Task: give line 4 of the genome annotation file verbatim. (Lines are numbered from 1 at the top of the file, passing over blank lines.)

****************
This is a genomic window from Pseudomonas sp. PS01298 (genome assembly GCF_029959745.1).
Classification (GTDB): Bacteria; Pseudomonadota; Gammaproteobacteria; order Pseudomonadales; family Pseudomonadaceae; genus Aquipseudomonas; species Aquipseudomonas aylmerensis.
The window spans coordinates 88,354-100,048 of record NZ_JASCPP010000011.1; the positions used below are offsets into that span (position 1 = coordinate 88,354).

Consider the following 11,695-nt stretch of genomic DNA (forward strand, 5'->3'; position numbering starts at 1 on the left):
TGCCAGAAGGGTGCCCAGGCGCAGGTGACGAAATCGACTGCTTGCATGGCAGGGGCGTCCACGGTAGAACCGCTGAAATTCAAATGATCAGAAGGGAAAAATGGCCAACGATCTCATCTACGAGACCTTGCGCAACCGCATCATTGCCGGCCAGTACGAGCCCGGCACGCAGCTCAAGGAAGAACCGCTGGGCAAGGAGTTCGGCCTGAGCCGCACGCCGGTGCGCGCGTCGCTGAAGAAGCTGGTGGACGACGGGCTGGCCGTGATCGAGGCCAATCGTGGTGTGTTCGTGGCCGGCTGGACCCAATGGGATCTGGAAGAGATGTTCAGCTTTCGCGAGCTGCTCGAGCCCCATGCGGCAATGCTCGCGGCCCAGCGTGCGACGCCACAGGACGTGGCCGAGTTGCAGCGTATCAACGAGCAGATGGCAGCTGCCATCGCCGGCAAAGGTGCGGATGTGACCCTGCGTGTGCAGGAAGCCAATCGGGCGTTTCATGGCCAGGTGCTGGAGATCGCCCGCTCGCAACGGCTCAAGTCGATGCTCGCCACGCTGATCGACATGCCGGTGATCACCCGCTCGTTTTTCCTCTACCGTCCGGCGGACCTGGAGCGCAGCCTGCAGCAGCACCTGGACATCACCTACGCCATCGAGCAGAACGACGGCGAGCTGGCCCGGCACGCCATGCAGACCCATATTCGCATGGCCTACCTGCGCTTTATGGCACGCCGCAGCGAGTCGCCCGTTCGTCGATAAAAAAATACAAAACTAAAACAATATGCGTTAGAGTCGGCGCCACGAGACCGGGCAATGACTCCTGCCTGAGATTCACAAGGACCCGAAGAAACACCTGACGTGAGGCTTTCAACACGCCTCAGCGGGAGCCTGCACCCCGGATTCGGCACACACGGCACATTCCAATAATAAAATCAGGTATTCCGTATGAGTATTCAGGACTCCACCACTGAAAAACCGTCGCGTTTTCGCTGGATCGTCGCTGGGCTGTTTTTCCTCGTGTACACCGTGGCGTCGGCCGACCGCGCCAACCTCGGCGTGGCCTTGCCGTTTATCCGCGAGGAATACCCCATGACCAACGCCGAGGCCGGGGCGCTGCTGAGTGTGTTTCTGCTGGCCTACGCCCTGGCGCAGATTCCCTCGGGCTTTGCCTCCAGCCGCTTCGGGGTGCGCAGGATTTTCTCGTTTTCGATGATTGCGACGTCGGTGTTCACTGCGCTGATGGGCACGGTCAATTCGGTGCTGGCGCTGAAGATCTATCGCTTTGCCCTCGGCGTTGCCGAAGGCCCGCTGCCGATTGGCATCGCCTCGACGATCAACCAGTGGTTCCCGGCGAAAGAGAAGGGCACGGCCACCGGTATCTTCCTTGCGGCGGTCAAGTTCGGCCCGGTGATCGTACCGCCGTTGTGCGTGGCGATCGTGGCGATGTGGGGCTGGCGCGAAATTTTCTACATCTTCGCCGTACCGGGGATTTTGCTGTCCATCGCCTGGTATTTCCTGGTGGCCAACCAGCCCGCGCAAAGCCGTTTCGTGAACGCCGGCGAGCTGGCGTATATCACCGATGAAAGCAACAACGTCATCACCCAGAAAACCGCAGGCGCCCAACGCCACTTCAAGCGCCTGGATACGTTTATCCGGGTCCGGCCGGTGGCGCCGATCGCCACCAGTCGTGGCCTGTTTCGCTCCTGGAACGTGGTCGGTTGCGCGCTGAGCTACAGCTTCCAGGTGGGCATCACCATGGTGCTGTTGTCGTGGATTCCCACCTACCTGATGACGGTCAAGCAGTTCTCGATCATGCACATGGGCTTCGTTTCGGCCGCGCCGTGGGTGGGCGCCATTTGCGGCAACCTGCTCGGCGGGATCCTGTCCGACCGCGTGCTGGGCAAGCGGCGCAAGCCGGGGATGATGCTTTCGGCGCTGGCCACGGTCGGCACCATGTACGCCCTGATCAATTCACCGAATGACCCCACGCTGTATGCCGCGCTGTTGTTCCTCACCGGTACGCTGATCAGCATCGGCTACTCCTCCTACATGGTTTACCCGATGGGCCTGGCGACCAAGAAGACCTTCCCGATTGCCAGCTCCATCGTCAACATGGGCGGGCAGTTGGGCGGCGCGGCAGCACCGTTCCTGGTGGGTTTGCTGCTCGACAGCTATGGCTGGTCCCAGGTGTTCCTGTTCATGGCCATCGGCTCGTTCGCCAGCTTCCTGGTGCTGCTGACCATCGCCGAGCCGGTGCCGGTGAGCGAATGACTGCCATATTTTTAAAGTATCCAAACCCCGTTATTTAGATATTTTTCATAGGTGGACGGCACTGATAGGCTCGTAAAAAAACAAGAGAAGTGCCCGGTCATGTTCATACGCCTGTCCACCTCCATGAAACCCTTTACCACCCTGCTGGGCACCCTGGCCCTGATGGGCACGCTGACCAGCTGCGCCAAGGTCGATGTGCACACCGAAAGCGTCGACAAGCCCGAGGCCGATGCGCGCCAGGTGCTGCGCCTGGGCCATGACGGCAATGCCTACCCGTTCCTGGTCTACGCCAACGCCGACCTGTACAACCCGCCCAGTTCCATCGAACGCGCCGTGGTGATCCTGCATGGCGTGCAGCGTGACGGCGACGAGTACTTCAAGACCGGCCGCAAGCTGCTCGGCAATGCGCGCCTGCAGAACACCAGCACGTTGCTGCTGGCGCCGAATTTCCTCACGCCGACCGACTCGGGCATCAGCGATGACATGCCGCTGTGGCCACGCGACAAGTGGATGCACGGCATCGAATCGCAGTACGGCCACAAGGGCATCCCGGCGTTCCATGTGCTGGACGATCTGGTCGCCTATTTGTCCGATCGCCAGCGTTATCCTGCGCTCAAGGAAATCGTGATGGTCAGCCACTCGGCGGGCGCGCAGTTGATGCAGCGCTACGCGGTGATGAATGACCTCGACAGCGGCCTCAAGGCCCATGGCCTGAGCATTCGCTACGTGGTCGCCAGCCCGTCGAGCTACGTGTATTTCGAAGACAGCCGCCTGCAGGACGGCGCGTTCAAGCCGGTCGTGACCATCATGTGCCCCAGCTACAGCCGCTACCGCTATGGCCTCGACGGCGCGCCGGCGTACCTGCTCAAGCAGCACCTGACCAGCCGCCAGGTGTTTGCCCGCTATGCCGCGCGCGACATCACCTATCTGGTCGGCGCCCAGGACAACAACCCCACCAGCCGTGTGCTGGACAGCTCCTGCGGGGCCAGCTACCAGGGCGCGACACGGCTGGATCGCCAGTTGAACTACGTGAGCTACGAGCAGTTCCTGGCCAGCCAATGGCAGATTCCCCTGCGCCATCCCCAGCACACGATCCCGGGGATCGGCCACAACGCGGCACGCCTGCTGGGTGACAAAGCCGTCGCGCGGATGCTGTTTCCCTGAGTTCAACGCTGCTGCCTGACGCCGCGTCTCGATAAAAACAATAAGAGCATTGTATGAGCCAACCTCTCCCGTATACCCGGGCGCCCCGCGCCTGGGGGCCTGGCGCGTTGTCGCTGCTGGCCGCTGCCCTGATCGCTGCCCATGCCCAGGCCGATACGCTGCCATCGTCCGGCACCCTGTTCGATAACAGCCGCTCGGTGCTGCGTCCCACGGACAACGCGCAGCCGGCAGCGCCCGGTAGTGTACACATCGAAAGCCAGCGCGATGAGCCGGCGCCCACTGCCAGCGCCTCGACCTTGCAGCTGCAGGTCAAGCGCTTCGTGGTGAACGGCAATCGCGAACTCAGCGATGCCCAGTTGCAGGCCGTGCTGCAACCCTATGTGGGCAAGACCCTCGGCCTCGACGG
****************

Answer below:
Consider the following 11,695-nt stretch of genomic DNA (forward strand, 5'->3'; position numbering starts at 1 on the left):